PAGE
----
ETRC issues rallying cry against proposed tobacco ban
The duty-free group has urged the industry to contact governments in the final days before talks begin on the World Health Organization illicit trade protocol
The European Travel Retail Council (ETRC) has issued a final rallying call for the duty-free industry to contact governments in the days leading up to the third round of negotiations on the World Health Organization’s Framework Convention on Tobacco Control (FCTC) protocol on illicit trade that threatens
a ban on the sale and import of duty-free tobacco products. ETRC secretary general Keith Spinks asked companies “to make a final round of intensive contacts”, particularly in countries “where political engagement has been difficult or where there is still no clear indication from governments on their policy on duty-free sales”.
Proposals for the prohibition of duty-free tobacco sales were initially tabled at the second negotiating session in October 2008, but ETRC and other global industry stakeholders have since lobbied the relevant authorities to refute allegations that duty-free sales at airports, on board airlines and in border shops contribute to illicit trade, succeeding in changing the draft text of the protocol to remove an outright ban on tobacco sales to travellers.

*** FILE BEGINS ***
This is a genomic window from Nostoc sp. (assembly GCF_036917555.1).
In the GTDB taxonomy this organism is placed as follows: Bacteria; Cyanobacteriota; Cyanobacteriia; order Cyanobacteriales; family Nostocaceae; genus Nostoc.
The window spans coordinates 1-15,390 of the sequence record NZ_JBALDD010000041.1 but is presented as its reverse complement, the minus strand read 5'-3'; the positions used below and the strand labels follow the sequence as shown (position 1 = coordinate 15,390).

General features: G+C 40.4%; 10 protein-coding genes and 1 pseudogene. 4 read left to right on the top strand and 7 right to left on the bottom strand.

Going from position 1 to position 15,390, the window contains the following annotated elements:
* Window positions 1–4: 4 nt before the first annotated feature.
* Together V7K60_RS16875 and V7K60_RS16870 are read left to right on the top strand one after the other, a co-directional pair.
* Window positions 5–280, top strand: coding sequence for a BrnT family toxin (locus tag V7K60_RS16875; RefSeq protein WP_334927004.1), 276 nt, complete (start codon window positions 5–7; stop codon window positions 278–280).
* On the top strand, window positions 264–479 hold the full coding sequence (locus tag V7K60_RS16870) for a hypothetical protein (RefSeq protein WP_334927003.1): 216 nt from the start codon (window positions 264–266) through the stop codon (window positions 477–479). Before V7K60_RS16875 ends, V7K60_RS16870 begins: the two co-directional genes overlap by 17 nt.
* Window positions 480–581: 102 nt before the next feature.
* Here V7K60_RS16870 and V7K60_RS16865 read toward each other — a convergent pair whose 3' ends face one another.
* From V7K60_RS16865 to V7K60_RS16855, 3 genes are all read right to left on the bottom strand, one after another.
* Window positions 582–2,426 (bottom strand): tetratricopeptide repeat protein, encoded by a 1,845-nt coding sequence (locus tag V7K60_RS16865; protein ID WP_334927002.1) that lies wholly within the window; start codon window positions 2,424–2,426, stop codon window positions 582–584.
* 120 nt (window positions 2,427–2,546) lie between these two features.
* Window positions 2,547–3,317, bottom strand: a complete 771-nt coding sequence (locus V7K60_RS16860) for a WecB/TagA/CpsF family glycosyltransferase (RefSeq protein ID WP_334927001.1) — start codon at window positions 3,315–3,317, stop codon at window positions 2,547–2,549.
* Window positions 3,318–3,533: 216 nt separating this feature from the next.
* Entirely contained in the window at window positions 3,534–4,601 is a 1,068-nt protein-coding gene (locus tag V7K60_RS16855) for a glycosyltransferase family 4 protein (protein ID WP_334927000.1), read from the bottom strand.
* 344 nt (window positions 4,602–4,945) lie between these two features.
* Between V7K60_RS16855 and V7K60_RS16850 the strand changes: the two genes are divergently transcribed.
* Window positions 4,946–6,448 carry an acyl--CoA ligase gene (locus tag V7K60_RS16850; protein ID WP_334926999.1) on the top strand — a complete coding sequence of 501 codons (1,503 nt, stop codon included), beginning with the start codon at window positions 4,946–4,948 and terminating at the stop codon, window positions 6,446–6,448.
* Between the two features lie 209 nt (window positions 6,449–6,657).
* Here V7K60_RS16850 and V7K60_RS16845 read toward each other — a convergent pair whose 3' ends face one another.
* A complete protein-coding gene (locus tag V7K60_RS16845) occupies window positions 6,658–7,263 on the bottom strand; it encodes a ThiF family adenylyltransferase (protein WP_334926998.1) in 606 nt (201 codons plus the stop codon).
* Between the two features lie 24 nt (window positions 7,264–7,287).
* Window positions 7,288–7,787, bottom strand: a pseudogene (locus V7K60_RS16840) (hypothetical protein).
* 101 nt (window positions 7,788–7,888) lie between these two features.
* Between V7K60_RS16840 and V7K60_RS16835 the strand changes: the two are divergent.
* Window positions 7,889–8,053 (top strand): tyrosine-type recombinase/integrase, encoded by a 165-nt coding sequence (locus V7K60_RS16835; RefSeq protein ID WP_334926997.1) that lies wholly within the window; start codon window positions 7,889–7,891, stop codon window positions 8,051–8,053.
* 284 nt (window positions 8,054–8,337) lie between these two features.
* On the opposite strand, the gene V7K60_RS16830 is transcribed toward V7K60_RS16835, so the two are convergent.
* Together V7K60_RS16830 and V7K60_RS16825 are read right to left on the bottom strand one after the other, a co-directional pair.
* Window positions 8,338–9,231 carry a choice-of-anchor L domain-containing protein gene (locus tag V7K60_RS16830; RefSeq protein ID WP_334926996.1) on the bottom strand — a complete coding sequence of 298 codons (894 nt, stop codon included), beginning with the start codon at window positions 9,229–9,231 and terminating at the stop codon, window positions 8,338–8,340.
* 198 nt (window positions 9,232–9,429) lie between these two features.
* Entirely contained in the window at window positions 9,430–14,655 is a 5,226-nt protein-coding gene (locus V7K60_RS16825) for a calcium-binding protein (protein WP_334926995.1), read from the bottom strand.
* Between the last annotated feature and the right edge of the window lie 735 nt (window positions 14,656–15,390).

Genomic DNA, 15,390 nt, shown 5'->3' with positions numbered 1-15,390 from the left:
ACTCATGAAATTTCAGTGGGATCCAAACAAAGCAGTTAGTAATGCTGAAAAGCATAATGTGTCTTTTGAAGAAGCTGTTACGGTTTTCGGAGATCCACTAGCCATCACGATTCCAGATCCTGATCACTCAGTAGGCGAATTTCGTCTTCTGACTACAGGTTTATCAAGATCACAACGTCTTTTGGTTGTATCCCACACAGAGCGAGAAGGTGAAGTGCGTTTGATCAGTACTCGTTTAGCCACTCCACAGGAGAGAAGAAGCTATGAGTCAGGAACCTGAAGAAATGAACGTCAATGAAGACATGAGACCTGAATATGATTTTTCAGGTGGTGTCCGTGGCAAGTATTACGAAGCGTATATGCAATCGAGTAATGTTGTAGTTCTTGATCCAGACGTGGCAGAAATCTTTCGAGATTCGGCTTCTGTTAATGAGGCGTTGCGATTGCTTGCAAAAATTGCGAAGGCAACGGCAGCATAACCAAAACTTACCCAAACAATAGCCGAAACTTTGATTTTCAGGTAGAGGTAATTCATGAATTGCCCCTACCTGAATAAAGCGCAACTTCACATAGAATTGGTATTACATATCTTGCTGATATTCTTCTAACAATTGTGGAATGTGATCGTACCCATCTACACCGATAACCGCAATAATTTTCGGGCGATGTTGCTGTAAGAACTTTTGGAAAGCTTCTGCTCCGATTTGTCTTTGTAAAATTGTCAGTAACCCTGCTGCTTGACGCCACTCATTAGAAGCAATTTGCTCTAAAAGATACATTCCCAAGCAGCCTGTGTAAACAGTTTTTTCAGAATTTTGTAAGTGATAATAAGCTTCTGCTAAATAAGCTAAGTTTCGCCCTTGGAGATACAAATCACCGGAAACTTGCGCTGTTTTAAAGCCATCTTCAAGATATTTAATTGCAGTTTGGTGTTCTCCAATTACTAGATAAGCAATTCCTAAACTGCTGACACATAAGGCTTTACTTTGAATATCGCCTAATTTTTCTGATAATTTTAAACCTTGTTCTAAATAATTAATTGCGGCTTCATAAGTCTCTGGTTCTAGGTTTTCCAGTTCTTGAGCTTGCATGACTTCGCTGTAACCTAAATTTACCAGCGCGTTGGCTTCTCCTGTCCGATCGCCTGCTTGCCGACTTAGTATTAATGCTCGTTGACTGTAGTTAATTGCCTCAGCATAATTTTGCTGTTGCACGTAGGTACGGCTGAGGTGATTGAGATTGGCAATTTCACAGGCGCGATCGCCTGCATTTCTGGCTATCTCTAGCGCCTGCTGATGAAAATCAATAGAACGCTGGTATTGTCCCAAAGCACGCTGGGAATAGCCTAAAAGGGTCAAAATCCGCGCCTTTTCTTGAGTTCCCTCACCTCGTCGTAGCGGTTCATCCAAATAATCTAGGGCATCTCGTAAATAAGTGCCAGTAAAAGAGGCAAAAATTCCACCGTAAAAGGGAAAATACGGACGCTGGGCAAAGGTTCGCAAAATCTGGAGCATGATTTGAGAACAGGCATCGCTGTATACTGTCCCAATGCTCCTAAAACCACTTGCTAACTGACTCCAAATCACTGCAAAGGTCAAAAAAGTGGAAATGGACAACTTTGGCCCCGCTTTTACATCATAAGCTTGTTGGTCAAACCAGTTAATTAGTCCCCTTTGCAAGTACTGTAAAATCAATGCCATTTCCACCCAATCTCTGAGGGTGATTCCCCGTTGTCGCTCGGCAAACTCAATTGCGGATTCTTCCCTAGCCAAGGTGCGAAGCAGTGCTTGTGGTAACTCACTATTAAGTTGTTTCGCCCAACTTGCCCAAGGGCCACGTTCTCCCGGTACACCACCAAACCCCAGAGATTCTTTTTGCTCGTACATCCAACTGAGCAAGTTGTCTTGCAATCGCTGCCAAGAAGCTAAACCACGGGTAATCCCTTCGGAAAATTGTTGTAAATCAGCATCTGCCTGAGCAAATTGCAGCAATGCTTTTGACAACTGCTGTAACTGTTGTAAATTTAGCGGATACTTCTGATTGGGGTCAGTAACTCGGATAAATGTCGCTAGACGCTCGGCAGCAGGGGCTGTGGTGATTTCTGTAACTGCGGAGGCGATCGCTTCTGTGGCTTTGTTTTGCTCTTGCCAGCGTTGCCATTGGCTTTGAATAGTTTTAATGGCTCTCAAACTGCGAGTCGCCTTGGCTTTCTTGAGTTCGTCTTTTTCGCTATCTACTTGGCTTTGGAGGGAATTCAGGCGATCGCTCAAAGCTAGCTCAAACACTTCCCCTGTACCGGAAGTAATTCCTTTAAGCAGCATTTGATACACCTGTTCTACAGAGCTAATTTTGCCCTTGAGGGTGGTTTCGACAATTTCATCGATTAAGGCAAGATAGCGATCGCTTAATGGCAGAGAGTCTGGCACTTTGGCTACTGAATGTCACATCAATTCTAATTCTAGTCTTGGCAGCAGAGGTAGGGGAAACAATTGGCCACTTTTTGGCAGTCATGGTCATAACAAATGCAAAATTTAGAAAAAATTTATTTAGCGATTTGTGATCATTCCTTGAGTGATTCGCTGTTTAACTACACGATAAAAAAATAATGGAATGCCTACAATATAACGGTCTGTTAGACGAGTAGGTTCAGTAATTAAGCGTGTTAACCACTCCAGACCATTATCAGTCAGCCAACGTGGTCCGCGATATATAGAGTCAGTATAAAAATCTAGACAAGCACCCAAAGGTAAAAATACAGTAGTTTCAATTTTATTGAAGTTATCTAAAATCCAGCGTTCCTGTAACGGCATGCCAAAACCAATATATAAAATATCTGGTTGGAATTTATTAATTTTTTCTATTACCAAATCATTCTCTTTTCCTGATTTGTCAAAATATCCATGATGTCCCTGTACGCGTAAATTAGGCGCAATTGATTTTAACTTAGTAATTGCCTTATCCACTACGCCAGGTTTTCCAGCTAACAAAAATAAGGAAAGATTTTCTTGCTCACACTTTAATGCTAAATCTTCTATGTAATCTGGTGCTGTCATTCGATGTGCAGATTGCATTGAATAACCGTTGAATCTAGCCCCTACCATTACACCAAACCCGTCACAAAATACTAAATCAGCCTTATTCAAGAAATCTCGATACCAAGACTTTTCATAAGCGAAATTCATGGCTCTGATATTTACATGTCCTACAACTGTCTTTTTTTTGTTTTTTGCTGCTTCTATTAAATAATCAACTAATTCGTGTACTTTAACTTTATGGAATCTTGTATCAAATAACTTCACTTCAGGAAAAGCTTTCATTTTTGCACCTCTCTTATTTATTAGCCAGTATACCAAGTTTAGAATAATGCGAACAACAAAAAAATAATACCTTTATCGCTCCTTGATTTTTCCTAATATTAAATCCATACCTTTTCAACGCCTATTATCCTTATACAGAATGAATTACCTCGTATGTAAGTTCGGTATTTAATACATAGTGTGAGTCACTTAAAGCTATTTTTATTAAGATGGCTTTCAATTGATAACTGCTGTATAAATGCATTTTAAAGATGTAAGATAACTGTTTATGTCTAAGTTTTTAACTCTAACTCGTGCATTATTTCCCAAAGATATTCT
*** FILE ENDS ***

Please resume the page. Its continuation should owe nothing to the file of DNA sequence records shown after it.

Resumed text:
Tobacco control activists including the Framework Convention Alliance (FCA) have now published their positions in advance of the third round of negotiations calling for the inclusion of a new article specifically to ban duty-free tobacco sales to international travellers, as well as condemning the duty-free trade association’s efforts to prevent such a prohibition from being implemented.
Spinks said that “ETRC makes no apology for defending our business and will continue to vigorously
support the rights of legitimate duty-free operators”, adding that FCA used misleading arguments about
“growing government and international action on the [duty-free] issue” as justification for a ban.
“The purpose of this protocol is to combat illicit trade, nothing else. The duty-free industry is not involved in illicit trade so therefore should not be subject to any ban from this protocol”, Spinks added. “A worldwide ban on duty-free tobacco sales to international passengers will have no impact whatsoever on illicit trade and the criminal elements that control the illegal tobacco market.”